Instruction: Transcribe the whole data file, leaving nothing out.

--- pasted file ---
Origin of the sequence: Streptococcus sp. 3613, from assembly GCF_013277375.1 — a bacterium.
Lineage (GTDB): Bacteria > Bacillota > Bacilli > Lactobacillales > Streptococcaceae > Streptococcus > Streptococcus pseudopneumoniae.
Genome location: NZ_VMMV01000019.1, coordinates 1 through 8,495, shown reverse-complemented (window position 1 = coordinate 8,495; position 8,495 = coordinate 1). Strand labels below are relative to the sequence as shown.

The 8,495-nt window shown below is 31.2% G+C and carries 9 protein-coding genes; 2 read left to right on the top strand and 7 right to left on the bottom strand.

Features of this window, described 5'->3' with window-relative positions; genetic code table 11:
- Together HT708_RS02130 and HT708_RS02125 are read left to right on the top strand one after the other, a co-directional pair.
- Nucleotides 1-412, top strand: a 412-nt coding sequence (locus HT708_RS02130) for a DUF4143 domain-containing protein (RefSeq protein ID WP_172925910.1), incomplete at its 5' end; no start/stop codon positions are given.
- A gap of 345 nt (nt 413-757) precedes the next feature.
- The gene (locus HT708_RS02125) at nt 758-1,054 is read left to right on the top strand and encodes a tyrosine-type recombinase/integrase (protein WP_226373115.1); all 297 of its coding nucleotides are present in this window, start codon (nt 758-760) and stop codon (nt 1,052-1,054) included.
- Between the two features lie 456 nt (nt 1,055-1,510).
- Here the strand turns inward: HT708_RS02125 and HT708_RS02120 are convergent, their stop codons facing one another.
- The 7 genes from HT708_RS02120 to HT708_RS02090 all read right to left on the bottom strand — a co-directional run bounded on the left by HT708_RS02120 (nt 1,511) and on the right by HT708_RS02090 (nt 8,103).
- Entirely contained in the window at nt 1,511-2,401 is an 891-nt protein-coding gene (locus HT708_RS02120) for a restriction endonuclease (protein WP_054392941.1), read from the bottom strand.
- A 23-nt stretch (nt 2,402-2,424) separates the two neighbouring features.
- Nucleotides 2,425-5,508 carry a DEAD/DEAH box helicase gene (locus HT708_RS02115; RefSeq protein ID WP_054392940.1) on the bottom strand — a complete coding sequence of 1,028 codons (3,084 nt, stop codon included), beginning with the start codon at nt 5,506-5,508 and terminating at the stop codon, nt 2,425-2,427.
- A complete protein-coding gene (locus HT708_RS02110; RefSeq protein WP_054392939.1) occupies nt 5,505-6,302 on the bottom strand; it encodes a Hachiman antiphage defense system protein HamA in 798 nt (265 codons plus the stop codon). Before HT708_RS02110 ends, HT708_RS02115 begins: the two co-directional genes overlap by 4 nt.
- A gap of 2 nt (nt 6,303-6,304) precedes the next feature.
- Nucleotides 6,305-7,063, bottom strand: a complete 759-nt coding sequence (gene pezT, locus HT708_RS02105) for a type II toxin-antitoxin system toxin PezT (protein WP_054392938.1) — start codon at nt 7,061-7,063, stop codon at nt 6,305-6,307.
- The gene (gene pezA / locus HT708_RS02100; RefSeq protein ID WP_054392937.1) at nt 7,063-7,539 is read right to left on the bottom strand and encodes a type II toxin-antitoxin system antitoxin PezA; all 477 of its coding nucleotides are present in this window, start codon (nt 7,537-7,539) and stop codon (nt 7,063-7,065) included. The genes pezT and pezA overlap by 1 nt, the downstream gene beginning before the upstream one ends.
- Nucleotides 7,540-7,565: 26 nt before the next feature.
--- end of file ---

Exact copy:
Origin of the sequence: Streptococcus sp. 3613, from assembly GCF_013277375.1 — a bacterium.
Lineage (GTDB): Bacteria > Bacillota > Bacilli > Lactobacillales > Streptococcaceae > Streptococcus > Streptococcus pseudopneumoniae.
Genome location: NZ_VMMV01000019.1, coordinates 1 through 8,495, shown reverse-complemented (window position 1 = coordinate 8,495; position 8,495 = coordinate 1). Strand labels below are relative to the sequence as shown.

The 8,495-nt window shown below is 31.2% G+C and carries 9 protein-coding genes; 2 read left to right on the top strand and 7 right to left on the bottom strand.

Features of this window, described 5'->3' with window-relative positions; genetic code table 11:
- Together HT708_RS02130 and HT708_RS02125 are read left to right on the top strand one after the other, a co-directional pair.
- Nucleotides 1-412, top strand: a 412-nt coding sequence (locus HT708_RS02130) for a DUF4143 domain-containing protein (RefSeq protein ID WP_172925910.1), incomplete at its 5' end; no start/stop codon positions are given.
- A gap of 345 nt (nt 413-757) precedes the next feature.
- The gene (locus HT708_RS02125) at nt 758-1,054 is read left to right on the top strand and encodes a tyrosine-type recombinase/integrase (protein WP_226373115.1); all 297 of its coding nucleotides are present in this window, start codon (nt 758-760) and stop codon (nt 1,052-1,054) included.
- Between the two features lie 456 nt (nt 1,055-1,510).
- Here the strand turns inward: HT708_RS02125 and HT708_RS02120 are convergent, their stop codons facing one another.
- The 7 genes from HT708_RS02120 to HT708_RS02090 all read right to left on the bottom strand — a co-directional run bounded on the left by HT708_RS02120 (nt 1,511) and on the right by HT708_RS02090 (nt 8,103).
- Entirely contained in the window at nt 1,511-2,401 is an 891-nt protein-coding gene (locus HT708_RS02120) for a restriction endonuclease (protein WP_054392941.1), read from the bottom strand.
- A 23-nt stretch (nt 2,402-2,424) separates the two neighbouring features.
- Nucleotides 2,425-5,508 carry a DEAD/DEAH box helicase gene (locus HT708_RS02115; RefSeq protein ID WP_054392940.1) on the bottom strand — a complete coding sequence of 1,028 codons (3,084 nt, stop codon included), beginning with the start codon at nt 5,506-5,508 and terminating at the stop codon, nt 2,425-2,427.
- A complete protein-coding gene (locus HT708_RS02110; RefSeq protein WP_054392939.1) occupies nt 5,505-6,302 on the bottom strand; it encodes a Hachiman antiphage defense system protein HamA in 798 nt (265 codons plus the stop codon). Before HT708_RS02110 ends, HT708_RS02115 begins: the two co-directional genes overlap by 4 nt.
- A gap of 2 nt (nt 6,303-6,304) precedes the next feature.
- Nucleotides 6,305-7,063, bottom strand: a complete 759-nt coding sequence (gene pezT, locus HT708_RS02105) for a type II toxin-antitoxin system toxin PezT (protein WP_054392938.1) — start codon at nt 7,061-7,063, stop codon at nt 6,305-6,307.
- The gene (gene pezA / locus HT708_RS02100; RefSeq protein ID WP_054392937.1) at nt 7,063-7,539 is read right to left on the bottom strand and encodes a type II toxin-antitoxin system antitoxin PezA; all 477 of its coding nucleotides are present in this window, start codon (nt 7,537-7,539) and stop codon (nt 7,063-7,065) included. The genes pezT and pezA overlap by 1 nt, the downstream gene beginning before the upstream one ends.
- Nucleotides 7,540-7,565: 26 nt before the next feature.